Throughout last year, we took time to talk to a good number of chefs in Dallas who willingly imparted advice on cooking, management and burning. Following is a highlight reel from some of the city's finest.
Last spring we asked a few chefs for advice for recent culinary school grads...
Danyele McPherson, The Grape "Shut up. Listen to all your new coworkers and watch what everyone does. The more you can learn and do quickly, the faster you will rise through the ranks."
Boulevardier's chef Nathan Tate: "Keep your mouth shut and eyes open for at least the first six months at a new job. I really don't want to hear about your molecular experiments with sodium alginate until you can properly sear a piece of fish."
Chef Brian Luscher of The Grape "Don't bitch, whine, complain or gripe about how much you have to work, how little you're getting paid, or how the servers are all ungrateful dickbags. Just put your head down and work. You've got a long career ahead of you, being a turd in the punchbowl will not make it any easier."
In another series, we asked chefs some burning questions that included literally the worst things they've burned... Omar Flores of Driftwood "I burn myself on a regular basis. A few years back I was working a banquet for like 40 people. I was in charge of the meat, which happened to be four whole prime tenderloins. Long story short, by the time I pulled them out, no sauce could save those puppies. Needless to say, it was a bad night."
Marc Cassel of 20 Feet Seafood Joint "I have fucked up my share of foie gras, expensive meats and fish. The worst is something that took a lot of prep time before going into the oven, then carbonizing it."
Chef Jonathon Erdeljac of Jonathon's Oak Cliff on worst kitchen disasters... "Busy Saturday brunch, and of course my new line cook walks, so it's just me, two dishwashers, a full restaurant, a full rail of tickets, an hour wait for food. And my mom standing in front of me asking what she can do to help. Epic fail!"
Kenny Mills of Chop House Burgers and Steaks in Arlington "Since I like dry-aged beef, I'm no stranger to mold in a fridge, but several years ago we were soaking a cow's head in a pot to make tamales and everyone thought everyone else took care of it. When we did find it and pulled it from its murky water it was NOT pretty."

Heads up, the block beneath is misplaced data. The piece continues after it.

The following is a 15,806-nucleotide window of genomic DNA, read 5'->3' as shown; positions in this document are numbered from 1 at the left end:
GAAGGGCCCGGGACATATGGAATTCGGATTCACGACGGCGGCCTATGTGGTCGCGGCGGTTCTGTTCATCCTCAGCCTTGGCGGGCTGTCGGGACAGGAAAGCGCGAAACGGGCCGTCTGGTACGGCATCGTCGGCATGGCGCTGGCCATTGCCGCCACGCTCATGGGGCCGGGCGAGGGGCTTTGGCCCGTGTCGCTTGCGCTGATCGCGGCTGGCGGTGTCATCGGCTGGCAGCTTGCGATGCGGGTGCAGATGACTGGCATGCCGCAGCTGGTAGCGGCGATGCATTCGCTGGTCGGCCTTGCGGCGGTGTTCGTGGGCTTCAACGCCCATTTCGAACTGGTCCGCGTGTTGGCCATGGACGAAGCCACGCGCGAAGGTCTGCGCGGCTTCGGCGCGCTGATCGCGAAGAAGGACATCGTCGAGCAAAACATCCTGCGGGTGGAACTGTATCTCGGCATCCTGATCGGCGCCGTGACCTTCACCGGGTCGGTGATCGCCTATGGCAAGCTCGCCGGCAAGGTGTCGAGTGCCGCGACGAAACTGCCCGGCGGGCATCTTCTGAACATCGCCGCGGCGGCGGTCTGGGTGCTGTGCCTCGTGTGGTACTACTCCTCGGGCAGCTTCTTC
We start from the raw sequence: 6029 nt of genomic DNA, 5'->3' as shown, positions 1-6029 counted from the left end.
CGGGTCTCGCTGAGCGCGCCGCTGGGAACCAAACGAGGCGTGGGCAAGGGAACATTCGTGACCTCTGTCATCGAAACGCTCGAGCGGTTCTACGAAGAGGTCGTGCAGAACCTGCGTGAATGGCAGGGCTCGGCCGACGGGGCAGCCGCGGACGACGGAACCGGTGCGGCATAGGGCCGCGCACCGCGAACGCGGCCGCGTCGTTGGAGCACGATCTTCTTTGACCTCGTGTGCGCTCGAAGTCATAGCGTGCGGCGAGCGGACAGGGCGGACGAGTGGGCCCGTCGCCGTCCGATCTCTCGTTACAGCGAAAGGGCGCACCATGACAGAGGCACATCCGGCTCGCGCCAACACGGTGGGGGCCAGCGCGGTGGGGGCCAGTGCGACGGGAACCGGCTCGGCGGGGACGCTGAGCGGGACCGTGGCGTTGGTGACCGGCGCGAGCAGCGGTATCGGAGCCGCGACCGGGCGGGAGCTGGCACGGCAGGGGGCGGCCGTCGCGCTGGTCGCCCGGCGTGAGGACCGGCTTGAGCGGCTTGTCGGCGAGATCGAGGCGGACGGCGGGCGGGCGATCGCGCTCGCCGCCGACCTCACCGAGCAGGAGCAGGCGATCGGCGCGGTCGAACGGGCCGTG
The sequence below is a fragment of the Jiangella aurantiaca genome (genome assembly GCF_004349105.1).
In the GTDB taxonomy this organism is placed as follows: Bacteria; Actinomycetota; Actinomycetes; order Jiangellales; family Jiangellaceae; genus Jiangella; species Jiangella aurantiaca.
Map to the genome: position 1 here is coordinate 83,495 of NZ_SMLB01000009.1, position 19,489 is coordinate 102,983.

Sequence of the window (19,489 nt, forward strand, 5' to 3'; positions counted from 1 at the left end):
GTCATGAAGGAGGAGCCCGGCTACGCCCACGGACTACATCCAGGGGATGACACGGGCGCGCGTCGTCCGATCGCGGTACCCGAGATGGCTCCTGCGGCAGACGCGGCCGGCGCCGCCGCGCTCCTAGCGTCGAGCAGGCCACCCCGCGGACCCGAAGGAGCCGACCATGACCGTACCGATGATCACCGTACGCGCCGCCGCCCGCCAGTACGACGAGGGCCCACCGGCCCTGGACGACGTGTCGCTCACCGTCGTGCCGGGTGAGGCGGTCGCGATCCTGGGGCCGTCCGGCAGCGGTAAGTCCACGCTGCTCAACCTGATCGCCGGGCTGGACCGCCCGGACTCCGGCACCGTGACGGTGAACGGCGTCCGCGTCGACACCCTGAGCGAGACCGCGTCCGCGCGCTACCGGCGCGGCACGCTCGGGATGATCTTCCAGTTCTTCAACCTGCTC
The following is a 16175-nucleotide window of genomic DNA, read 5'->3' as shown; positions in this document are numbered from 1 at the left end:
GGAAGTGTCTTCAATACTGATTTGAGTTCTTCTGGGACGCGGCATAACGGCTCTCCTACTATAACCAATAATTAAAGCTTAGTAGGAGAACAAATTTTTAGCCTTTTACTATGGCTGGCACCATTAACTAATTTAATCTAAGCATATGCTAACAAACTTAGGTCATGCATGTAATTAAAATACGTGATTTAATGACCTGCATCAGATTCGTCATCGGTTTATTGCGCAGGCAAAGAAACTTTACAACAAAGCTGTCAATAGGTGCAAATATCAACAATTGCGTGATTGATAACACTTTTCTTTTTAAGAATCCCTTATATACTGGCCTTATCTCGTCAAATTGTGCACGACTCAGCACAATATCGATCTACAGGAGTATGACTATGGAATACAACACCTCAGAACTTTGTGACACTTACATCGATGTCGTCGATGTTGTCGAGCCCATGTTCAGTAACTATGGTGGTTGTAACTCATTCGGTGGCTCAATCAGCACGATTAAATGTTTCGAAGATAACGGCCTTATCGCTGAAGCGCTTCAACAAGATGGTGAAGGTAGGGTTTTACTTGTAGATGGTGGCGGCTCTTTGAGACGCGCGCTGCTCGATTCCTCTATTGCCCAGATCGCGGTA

Medical Advice from Chef April Barney of DISD: What's this about super glue and cuts? "Last week a guy in our kitchen [at Trinity Groves] cut his hand really bad, but we still needed him. So we got it to where it wasn't bleeding so profusely and super-glued it and put electrical tape around it."
And it worked? "Yes, super glue is basically what hospitals use. I like to use electrical tape too because it's waterproof and when you pull it off, it doesn't pull your hair out of your skin."
How did you figure that out? "It happened by accident. One day I cut my finger and didn't have a band-aid, but had to keep working. I had electrical tape and I tried it. Sure enough, it worked. I'm sold now. It's all I use."
We talked to chef Jeana Johnson of Mot Hai Ba on her trip to Vietnam, which included the worst thing she ate while there. "We didn't taste anything bad, but there were a lot things that you really had to wrap your head around and tell yourself, "Ok. It isn't snot. In your mouth it looks and feels just like snot. But, it's not snot."
Kyle Noonan of The Rustic, Bowl and Barrel and Mutt's Cantina talked to us about how to running multiple restaurants at once... What have you learned about having dogs as customers? "Dogs are a great ice breakers. They're a conduit to people."